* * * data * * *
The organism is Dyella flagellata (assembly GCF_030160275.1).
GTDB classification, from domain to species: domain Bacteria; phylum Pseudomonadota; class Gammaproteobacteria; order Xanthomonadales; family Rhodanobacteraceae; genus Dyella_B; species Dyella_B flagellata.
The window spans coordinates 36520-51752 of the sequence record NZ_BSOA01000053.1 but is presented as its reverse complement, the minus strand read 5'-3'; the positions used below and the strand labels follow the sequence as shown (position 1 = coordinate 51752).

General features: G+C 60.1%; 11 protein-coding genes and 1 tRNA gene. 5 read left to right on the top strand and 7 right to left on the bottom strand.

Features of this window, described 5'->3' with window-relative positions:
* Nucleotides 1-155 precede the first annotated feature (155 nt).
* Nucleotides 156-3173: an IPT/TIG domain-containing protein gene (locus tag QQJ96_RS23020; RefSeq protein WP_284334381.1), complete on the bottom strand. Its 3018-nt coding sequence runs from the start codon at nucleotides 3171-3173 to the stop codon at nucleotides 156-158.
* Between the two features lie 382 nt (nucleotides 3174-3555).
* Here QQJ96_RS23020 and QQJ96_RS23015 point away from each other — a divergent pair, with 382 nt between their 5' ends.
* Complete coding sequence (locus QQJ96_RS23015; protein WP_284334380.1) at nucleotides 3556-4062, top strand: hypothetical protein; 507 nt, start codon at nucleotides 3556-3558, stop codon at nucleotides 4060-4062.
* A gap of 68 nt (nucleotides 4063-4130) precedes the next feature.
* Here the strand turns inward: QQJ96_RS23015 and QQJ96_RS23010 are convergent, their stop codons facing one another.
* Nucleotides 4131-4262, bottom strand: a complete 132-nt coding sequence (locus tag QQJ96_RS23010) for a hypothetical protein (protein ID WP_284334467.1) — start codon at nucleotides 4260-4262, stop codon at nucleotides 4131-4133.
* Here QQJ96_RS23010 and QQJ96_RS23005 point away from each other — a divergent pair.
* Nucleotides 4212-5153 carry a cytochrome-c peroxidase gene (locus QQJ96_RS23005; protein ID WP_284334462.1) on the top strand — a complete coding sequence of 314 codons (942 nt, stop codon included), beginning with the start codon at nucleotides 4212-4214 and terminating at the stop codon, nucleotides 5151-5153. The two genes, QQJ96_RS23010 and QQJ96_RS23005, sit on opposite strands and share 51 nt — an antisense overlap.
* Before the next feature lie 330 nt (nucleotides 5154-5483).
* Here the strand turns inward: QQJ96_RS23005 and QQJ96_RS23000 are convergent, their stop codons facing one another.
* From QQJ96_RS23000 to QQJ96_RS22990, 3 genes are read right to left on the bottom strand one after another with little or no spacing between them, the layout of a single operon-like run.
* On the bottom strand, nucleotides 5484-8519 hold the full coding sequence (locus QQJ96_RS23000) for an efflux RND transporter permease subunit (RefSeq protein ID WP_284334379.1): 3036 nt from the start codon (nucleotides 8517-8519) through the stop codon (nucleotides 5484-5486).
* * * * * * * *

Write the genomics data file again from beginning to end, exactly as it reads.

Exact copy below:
The organism is Dyella flagellata (assembly GCF_030160275.1).
GTDB classification, from domain to species: domain Bacteria; phylum Pseudomonadota; class Gammaproteobacteria; order Xanthomonadales; family Rhodanobacteraceae; genus Dyella_B; species Dyella_B flagellata.
The window spans coordinates 36520-51752 of the sequence record NZ_BSOA01000053.1 but is presented as its reverse complement, the minus strand read 5'-3'; the positions used below and the strand labels follow the sequence as shown (position 1 = coordinate 51752).

General features: G+C 60.1%; 11 protein-coding genes and 1 tRNA gene. 5 read left to right on the top strand and 7 right to left on the bottom strand.

Features of this window, described 5'->3' with window-relative positions:
* Nucleotides 1-155 precede the first annotated feature (155 nt).
* Nucleotides 156-3173: an IPT/TIG domain-containing protein gene (locus tag QQJ96_RS23020; RefSeq protein WP_284334381.1), complete on the bottom strand. Its 3018-nt coding sequence runs from the start codon at nucleotides 3171-3173 to the stop codon at nucleotides 156-158.
* Between the two features lie 382 nt (nucleotides 3174-3555).
* Here QQJ96_RS23020 and QQJ96_RS23015 point away from each other — a divergent pair, with 382 nt between their 5' ends.
* Complete coding sequence (locus QQJ96_RS23015; protein WP_284334380.1) at nucleotides 3556-4062, top strand: hypothetical protein; 507 nt, start codon at nucleotides 3556-3558, stop codon at nucleotides 4060-4062.
* A gap of 68 nt (nucleotides 4063-4130) precedes the next feature.
* Here the strand turns inward: QQJ96_RS23015 and QQJ96_RS23010 are convergent, their stop codons facing one another.
* Nucleotides 4131-4262, bottom strand: a complete 132-nt coding sequence (locus tag QQJ96_RS23010) for a hypothetical protein (protein ID WP_284334467.1) — start codon at nucleotides 4260-4262, stop codon at nucleotides 4131-4133.
* Here QQJ96_RS23010 and QQJ96_RS23005 point away from each other — a divergent pair.
* Nucleotides 4212-5153 carry a cytochrome-c peroxidase gene (locus QQJ96_RS23005; protein ID WP_284334462.1) on the top strand — a complete coding sequence of 314 codons (942 nt, stop codon included), beginning with the start codon at nucleotides 4212-4214 and terminating at the stop codon, nucleotides 5151-5153. The two genes, QQJ96_RS23010 and QQJ96_RS23005, sit on opposite strands and share 51 nt — an antisense overlap.
* Before the next feature lie 330 nt (nucleotides 5154-5483).
* Here the strand turns inward: QQJ96_RS23005 and QQJ96_RS23000 are convergent, their stop codons facing one another.
* From QQJ96_RS23000 to QQJ96_RS22990, 3 genes are read right to left on the bottom strand one after another with little or no spacing between them, the layout of a single operon-like run.
* On the bottom strand, nucleotides 5484-8519 hold the full coding sequence (locus QQJ96_RS23000) for an efflux RND transporter permease subunit (RefSeq protein ID WP_284334379.1): 3036 nt from the start codon (nucleotides 8517-8519) through the stop codon (nucleotides 5484-5486).